Kelly Clarkson, Janelle Monae say message got them to give voice to ‘Uglydolls’

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Kelly Clarkson (left) and Janelle Monae says they love their characters and the ideas behind the animated movie “Uglydolls.” | AP

You see the names Kelly Clarkson, Janelle Monae, Nick Jonas, Lizzo, Pitbull, Blake Shelton, Bebe Rexha and Charli XCX in the same lineup, and it’s natural to think it’s for a big music festival or awards show.

But the talents of this diverse group of singers actually were brought together for the new movie “Uglydolls,” an animated film based on the popular toys.

The movie imagines a class system for dolls in which the “ugly” ones, with defects and flaws, are filtered out to their own island. And the pretty ones get a chance to match up with a kid.

But a tenacious ugly doll called Moxy rejects this and decides to train alongside the perfect dolls for the same chance.

Moxy is voiced by Clarkson, who says she grew up with “all the princess ones” but found that she related to this Uglydoll.

“My husband and I were laughing, like, huh, super determined, stubborn, can’t be swayed from what she knows her truth is,” Clarkson says. “I was, like, ‘Oh, so basically it’s just like a doll form of me, OK.’ ”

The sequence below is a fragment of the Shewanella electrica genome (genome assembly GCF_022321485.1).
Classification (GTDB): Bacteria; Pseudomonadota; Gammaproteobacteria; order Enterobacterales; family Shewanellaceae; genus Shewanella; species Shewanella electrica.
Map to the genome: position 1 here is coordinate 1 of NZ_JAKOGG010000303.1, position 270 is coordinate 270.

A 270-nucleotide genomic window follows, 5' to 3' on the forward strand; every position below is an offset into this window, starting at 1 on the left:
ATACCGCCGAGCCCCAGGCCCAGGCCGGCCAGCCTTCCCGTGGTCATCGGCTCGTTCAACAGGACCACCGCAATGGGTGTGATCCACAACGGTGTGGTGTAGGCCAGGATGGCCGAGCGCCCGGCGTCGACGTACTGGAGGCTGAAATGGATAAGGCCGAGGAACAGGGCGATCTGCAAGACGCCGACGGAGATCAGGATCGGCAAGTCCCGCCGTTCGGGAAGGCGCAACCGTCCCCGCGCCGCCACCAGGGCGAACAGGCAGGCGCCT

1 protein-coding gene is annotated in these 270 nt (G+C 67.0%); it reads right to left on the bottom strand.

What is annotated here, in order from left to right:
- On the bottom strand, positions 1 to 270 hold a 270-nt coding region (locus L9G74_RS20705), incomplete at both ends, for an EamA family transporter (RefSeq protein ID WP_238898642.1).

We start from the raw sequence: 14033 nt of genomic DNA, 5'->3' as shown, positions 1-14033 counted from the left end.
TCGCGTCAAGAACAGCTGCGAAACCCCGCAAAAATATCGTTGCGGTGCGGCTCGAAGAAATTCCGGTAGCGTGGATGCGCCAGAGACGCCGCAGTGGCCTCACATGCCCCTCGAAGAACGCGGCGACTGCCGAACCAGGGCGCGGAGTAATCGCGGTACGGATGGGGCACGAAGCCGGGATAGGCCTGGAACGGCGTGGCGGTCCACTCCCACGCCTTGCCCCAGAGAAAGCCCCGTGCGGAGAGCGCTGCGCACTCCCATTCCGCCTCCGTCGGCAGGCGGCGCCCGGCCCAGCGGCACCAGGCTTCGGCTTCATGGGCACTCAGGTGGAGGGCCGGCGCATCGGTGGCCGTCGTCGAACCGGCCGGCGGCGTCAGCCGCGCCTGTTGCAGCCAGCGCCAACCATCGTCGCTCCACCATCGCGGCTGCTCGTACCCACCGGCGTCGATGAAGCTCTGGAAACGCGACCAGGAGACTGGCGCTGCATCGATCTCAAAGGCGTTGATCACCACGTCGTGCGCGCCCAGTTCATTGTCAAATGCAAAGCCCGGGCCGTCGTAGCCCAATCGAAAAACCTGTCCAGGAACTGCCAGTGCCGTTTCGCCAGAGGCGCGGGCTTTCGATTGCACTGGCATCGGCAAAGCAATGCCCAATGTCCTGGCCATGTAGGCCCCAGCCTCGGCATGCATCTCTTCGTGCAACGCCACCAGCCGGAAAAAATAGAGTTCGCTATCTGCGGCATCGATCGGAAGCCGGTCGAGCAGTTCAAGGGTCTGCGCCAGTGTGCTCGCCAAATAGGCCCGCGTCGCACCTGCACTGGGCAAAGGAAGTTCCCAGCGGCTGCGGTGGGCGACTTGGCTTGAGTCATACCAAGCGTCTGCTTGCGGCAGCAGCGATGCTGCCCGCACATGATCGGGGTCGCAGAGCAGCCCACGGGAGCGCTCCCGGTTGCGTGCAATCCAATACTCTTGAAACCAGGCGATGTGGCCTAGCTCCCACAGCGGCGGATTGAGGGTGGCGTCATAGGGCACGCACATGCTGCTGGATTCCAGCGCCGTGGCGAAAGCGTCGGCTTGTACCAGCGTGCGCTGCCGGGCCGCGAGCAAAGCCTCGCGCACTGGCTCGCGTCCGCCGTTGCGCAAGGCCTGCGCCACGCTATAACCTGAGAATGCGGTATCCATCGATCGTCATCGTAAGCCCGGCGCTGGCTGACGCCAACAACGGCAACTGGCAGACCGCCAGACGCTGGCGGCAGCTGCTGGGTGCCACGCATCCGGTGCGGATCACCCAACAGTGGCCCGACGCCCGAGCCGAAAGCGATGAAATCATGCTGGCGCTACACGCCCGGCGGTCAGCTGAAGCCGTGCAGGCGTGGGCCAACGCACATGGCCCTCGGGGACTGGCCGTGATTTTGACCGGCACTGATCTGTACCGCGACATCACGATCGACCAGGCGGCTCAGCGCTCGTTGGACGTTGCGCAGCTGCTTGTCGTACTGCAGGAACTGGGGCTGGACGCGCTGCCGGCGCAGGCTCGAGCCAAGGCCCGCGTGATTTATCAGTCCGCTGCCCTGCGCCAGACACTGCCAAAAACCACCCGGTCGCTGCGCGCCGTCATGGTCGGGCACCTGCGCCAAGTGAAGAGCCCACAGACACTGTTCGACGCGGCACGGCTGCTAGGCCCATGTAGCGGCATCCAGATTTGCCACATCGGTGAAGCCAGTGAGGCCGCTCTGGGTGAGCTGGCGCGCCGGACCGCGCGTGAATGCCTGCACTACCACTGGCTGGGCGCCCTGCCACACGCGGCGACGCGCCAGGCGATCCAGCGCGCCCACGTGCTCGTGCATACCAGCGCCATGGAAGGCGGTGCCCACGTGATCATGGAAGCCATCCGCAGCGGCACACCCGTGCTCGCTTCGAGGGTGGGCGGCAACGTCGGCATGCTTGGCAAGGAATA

Monae similarly was intrigued by the ideas behind “Uglydolls.” Her character Mandy is one of the pretty ones, but she also has hidden depth and an imperfection she’s been taught to be embarrassed about — her glasses.

“I love my character Mandy,” Monae says. “I love the Uglydolls and what they represent. We’re the weirdos. We’re the outcasts. We’re the cool ones because of that, but we see it and we discover it because of each other.”

The two pop stars have a duet in the movie on the inspirational anthem “Unbreakable,” which Monae found particularly poignant.

“People are always going to say you’re not good enough, you don’t look good enough, you’ll never be good enough because of maybe who you love or where you come from, but you have to remember your power and your worth and understand that the feeling of being bullied won’t last forever,” she says. “You will have allies. You will have your community of folks. And things will get better.”

It’s a message the singers hope resonate with children and adults.

Clarkson says she got the best endorsement of all — from her youngest kids.

“The fact that a 3 and 4-year-old sat in a chair and watched the entire thing is an amazing feat in itself,” Clarkson says — and they want to see it again.

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